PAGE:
Through popular support, Chávez was elected president in 1998. Professor Margarita Lopez speaks of how Chávez desired to “distribute the oil revenues” towards “the poor”. Chávez introduced social programs called ‘misiones’ designed to bring large scale social reform providing free healthcare and education. However, before initiating his social policies there were a few areas that Chávez had to resolve. Since its nationalisation, the PDVSA (Venezuela’s state-owned oil company) had functioned with minimal state influence. That was soon to change. According to J. Alvarez and Hanson, Chávez sought to redefine PDVSA’s role to include the government’s social priorities. This was met with significant resistance from PDVSA officials and other factions opposed to Chávez, sparking a series of protests and confrontations that culminated in April 2002 with a coup attempt that saw Chávez kidnapped and temporarily deposed from office. The events of 2002 thus led to mass dismissals of PDVSA workers who were replaced with Chávez’s men.
I believe it was essential for Chavez to take some control of the PDVSA due to their previous free movement within the state and because he knew it would be difficult to fund his promised social programs without oil revenues. According to Osmel and Jose, PDVSA spent more than $33 billion on social programs between 2005 and 2009. Chávez’s use of oil wealth to tackle areas like the health epidemic proved to be effective. For example, the World Bank revealed that life expectancy in Venezuela had risen by 2 years and infant mortality rates had fallen. Chavez’s socialist model was beginning to change the direction of Venezuela’s future. Chávez spent heavily on social programs, pleasing his supporters and leading him to a series of successful election campaigns and referendums in 2004, 2006 and 2007. However, as had been seen before, the sudden consequences of an over-dependence on oil were to prove decisive and Chávez’s lavish spending to fulfil his socialist ambitions grew ever more noticeable.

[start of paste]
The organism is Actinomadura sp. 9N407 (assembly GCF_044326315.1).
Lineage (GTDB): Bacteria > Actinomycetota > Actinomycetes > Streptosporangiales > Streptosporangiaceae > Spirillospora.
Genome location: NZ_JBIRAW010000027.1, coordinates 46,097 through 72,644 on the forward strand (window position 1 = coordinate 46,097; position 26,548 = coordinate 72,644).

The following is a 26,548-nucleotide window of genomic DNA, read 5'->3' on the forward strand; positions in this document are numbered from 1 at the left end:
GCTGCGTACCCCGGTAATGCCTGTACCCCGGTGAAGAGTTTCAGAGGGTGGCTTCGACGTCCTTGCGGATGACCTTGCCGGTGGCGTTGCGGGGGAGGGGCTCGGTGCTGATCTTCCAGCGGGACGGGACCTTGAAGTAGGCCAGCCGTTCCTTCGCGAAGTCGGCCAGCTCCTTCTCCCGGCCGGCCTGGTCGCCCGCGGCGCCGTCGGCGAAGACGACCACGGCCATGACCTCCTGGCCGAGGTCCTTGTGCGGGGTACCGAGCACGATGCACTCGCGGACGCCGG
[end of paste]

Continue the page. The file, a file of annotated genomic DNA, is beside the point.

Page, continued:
“The fluctuation in oil prices (of which have dropped to $10 per barrel at times) has massively impacted Maduro’s reign.”
Before Chávez’s death in 2013, Venezuela’s oil accounted for more than 95% of its exports. At this time, the prices of oil were at a healthy $100 per barrel. Shortly after Chávez’s death however, oil prices fell drastically. Nicolas Maduro came into office soon after Chávez’s death but the burden of Venezuela’s heavy dependence on oil have proved to be beyond him. The fluctuation in oil prices (of which have dropped to $10 per barrel at times) has massively impacted Maduro’s reign. Consequently, his government has scaled back on social programs like healthcare and food subsidies, leading to insufficient supplies, closures and severe damage to the progress previously made for the poor and working-class Venezuelans. The failure to transition from oil dependence under Maduro has further increased the scarcity of other essential needs and prices have inflated severely. According to Steve Hanke, Venezuela has the world’s highest inflation rate at “4651%”. This has resulted in further government cutbacks.
It seems Juan Alfonso, a Venezuelan diplomat, was not wrong when he said “oil will bring us ruin”. Since its transition to oil dependency, Venezuela has experienced boom and bust, with the latter having severe repercussions on the fragile state. The Chávista model did succeed on some levels. The social improvements for the poor that Chávez pioneered are difficult to quantify but in terms of the economy, it proved to be only a temporary fix due to an over-extension of oil revenues. The ‘black gold’ Venezuela is literally swimming in has proven itself yet again to be central to Venezuela’s fate. I would not lessen Chávez’s culpability in the economic severity seen today. Chávez did not set money aside to prevent the current issues from occurring. On reflection, both Chávez and Maduro have damaged Venezuela. Maduro’s failure to address the issues at hand limits any hope of economic resurgence for Venezuela. Regrettably, I think that the attempt to address Venezuela’s problems and provide social change has in turn, deepened Venezuela’s dependence on oil and pushed the country to the brink of collapse.